Investigation of intrinsic dynamics of enzymes involved in metabolic pathways using coarse-grained normal mode analysis

Sarah M. Meeuwsen, An N. Hodac, Lauren M. Adams, Ryan D. McMunn, Maxwell S. Anschutz, Kari J. Carothers, Rachel E. Egdorf, Peter M. Hanneman, Jonathan P. Kitzrow, Cynthia K. Keonigsberg, Oscar Lopez-Martinez, Paul A. Matthew (+7 others)
2017 Cogent Biology  
Intrinsic dynamics of proteins are known to play important roles in their function. In particular, collective dynamics of a protein, which are defined by the protein's overall architecture, are important in promoting the active site conformation that favors substrate binding and effective catalysis. The primary sequence of a protein, which determines its three-dimensional structure, encodes unique dynamics. The intrinsic dynamics of a protein actually link protein structure to its function. In
more » ... he present study, coarse-grained normal mode analysis was performed to examine the intrinsic dynamic patterns of 24 different enzymes involved in primary metabolic pathways. We observed that each metabolic enzyme exhibits unique patterns of motions, which are conserved across multiple species and functionally relevant. Dynamic cross-correlation matrices (DCCMs) are visibly identical for a given enzyme family but significantly different from DCCMs of other protein families, reinforcing that proteins with similar function exhibit a similar pattern of motions. The present work also reasserted that correct identification of unknown proteins is possible based on their intrinsic mobility patterns. Our research is focused on the simple questionhow protein motions influence substrate binding and catalysis. The relationship between protein dynamics and its role in function (molecular recognition, catalysis, and allostery) is an evolving perspective in enzymology. For the past several years, we have been investigating the interplay of protein dynamics and enzymatic processes using computations and experiments. In particular, we are exploring how dynamics of different domains modulate substrate recognition, catalysis, and allosteric communication in multi-domain enzymes. Our overall goal is to advance the drug design and screening process, by taking into consideration proteins' intrinsic flexibility.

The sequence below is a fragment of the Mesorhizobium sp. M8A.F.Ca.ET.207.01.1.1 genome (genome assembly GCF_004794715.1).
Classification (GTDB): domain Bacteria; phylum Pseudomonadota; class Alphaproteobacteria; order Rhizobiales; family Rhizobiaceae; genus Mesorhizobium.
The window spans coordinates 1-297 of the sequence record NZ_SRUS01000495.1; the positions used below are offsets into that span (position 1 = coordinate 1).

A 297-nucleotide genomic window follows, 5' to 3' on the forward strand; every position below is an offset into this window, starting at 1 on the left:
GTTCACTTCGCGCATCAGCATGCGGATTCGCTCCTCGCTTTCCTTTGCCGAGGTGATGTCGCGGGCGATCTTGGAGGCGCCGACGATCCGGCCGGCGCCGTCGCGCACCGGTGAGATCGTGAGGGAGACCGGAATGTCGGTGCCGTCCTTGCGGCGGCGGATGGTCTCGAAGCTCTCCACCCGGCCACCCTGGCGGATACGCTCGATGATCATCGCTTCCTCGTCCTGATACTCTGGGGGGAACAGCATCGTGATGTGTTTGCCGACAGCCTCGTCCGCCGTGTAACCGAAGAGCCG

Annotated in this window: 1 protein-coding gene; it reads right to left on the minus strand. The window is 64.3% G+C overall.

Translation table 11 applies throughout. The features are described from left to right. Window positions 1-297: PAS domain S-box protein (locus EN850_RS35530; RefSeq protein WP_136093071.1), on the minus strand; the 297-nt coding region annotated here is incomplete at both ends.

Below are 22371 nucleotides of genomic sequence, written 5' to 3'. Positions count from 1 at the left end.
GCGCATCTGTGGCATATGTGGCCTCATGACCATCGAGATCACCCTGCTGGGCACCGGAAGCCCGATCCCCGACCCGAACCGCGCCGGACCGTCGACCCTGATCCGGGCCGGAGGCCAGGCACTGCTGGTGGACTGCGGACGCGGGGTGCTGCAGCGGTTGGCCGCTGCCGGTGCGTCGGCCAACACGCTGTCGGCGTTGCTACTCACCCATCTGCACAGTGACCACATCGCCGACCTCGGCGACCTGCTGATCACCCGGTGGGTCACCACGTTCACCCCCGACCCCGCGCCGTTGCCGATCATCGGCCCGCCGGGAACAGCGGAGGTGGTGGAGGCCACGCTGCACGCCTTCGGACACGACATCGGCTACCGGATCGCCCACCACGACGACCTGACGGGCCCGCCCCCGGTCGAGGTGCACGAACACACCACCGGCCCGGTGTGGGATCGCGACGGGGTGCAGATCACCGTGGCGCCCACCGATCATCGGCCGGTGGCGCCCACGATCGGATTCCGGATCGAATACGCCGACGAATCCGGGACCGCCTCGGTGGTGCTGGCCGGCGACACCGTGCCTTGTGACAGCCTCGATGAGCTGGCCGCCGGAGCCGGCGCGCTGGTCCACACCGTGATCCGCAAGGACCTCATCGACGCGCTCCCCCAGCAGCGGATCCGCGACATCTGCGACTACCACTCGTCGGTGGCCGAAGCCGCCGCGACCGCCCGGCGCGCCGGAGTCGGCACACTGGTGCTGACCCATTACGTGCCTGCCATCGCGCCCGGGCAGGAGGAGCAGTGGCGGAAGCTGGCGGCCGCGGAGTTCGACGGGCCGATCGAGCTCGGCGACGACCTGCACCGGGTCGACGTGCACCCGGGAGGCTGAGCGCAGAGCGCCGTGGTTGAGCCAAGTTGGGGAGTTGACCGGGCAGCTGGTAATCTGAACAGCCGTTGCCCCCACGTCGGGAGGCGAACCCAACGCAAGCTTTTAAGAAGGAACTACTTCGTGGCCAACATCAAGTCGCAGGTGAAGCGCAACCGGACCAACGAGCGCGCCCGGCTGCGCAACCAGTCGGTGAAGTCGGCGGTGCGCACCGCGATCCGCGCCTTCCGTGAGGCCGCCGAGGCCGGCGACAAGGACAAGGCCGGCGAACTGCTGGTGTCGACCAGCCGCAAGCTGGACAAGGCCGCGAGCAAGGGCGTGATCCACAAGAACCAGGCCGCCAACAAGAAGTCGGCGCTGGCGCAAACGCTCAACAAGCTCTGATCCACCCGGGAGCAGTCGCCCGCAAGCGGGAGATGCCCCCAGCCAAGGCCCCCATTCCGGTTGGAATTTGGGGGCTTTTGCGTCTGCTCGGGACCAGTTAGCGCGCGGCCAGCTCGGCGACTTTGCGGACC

doi:10.1080/23312025.2017.1291877 fatcat:l54k4gq5tnb3ta64bdxpr6kq7m